LinkedIn recommends a target audience size of at least 300,000 for Sponsored Content, and they give you CPC and CPM options for cost control (just like Text Ads).
Paid – Sponsored InMail
Your final paid opti on for increasing your company’s exposure is Sponsored InMail. This is a new and powerful option, and LinkedIn is still making it even more robust. It is basically LinkedIn InMail, but with some twists that make it feel less like generic e-mail.
You probably don’t need a primer on how critical email is for your marketing performance. And you’re probably familiar with its challenges. It’s outright demoralizing to deal with outdated contact lists, manage your creative assets, and optimize your content for mobile. But if you don’t, your campaign performance will suffer. And it’s already kind of a losing battle. According to a SiriusDecisions survey, only about 20% of prospects actually open marketing emails.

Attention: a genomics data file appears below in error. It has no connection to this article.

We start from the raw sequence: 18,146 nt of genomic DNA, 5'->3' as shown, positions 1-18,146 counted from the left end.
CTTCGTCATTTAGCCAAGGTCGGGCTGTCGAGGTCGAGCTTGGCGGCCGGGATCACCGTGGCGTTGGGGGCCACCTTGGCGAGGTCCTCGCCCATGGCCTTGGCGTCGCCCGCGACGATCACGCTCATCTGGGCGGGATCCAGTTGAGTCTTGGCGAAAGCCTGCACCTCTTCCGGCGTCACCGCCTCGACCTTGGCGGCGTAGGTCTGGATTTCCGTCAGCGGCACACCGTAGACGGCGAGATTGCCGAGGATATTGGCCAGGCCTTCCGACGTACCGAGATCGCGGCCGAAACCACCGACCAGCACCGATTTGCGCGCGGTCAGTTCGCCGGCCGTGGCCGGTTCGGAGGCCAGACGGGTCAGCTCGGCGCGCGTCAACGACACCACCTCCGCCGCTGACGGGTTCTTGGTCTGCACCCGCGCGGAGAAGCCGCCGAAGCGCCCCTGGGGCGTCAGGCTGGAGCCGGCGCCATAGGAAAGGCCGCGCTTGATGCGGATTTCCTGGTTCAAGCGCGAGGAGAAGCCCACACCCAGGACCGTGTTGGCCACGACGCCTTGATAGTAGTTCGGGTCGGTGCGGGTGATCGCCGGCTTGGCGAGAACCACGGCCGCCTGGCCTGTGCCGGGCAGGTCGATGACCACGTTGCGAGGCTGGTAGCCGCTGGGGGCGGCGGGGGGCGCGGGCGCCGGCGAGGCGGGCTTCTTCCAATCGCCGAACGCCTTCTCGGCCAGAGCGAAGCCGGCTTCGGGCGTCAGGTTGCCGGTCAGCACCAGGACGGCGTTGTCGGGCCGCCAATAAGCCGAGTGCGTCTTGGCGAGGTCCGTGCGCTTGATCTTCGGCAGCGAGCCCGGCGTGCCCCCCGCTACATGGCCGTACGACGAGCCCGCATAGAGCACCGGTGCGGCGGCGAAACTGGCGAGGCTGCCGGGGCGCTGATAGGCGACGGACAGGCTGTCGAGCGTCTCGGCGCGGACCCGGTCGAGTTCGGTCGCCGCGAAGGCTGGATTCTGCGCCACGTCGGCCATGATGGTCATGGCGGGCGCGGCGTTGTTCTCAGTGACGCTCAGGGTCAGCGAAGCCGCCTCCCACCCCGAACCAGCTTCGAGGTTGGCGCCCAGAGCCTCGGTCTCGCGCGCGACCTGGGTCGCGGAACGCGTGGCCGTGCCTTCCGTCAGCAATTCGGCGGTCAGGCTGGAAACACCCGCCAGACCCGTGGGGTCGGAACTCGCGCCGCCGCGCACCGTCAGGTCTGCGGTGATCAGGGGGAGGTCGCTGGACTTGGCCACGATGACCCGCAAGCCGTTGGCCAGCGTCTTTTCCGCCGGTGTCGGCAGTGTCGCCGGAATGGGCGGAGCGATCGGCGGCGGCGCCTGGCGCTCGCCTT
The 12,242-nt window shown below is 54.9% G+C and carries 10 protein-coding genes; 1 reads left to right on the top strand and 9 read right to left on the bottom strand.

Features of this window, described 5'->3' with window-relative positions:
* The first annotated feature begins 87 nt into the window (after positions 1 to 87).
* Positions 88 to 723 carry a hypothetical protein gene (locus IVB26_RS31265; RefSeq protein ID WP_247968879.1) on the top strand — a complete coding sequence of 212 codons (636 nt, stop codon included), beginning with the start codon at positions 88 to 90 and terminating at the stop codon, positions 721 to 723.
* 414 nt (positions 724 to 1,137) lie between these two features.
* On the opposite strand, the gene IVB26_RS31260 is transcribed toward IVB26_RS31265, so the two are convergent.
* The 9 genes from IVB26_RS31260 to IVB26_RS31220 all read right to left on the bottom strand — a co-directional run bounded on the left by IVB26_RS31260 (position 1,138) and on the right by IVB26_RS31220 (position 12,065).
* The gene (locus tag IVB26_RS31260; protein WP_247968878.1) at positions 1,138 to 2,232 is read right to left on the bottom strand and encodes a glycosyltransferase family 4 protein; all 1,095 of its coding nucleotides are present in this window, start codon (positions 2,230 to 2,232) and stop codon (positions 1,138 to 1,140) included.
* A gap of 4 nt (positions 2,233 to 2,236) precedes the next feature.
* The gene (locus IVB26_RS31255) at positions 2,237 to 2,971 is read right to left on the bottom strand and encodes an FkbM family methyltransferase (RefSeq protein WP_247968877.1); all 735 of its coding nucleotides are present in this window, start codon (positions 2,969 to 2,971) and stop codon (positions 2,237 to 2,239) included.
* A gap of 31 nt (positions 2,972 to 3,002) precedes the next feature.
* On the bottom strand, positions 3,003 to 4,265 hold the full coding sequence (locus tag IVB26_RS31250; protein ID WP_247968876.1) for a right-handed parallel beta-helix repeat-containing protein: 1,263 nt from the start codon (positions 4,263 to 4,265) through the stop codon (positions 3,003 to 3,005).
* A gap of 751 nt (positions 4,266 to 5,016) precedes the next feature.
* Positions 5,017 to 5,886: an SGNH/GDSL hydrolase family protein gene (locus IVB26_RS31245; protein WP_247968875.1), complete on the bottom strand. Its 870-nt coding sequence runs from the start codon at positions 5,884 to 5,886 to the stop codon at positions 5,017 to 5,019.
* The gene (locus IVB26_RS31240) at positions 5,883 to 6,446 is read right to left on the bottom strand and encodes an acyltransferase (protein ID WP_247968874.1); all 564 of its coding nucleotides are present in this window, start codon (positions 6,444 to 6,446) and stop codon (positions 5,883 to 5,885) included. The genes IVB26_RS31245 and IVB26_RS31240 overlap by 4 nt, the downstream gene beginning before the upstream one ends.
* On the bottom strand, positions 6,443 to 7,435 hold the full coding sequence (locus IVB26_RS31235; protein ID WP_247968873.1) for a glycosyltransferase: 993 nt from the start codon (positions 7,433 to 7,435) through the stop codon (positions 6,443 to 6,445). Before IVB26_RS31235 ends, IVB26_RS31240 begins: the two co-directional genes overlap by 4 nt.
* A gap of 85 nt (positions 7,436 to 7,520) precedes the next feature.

With this in mind, LinkedIn created Sponsored InMail with the lofty promise of ensuring 100% deliverability. This means LinedIn only sends your InMail to people who are actively using LinkedIn at any given moment. It’s easy to understand why this would be effective.
InMail also allows you to send more personalized messages to your target audience, with inbuilt Calls to Action. All of this is optimized for mobile, and shows up on every device as a nifty button with your chosen verbiage.
If you’ve been paying attention, you know what’s next: Your InMail CTA should direct someone to a landing page with lead generation options. And it wouldn’t hurt to throw a video on that page (with the 80% increase in leads, and all).
It’s worth noting that Sponsored InMail is seeing a 2 – 3x uptick in conversions compared to normal email.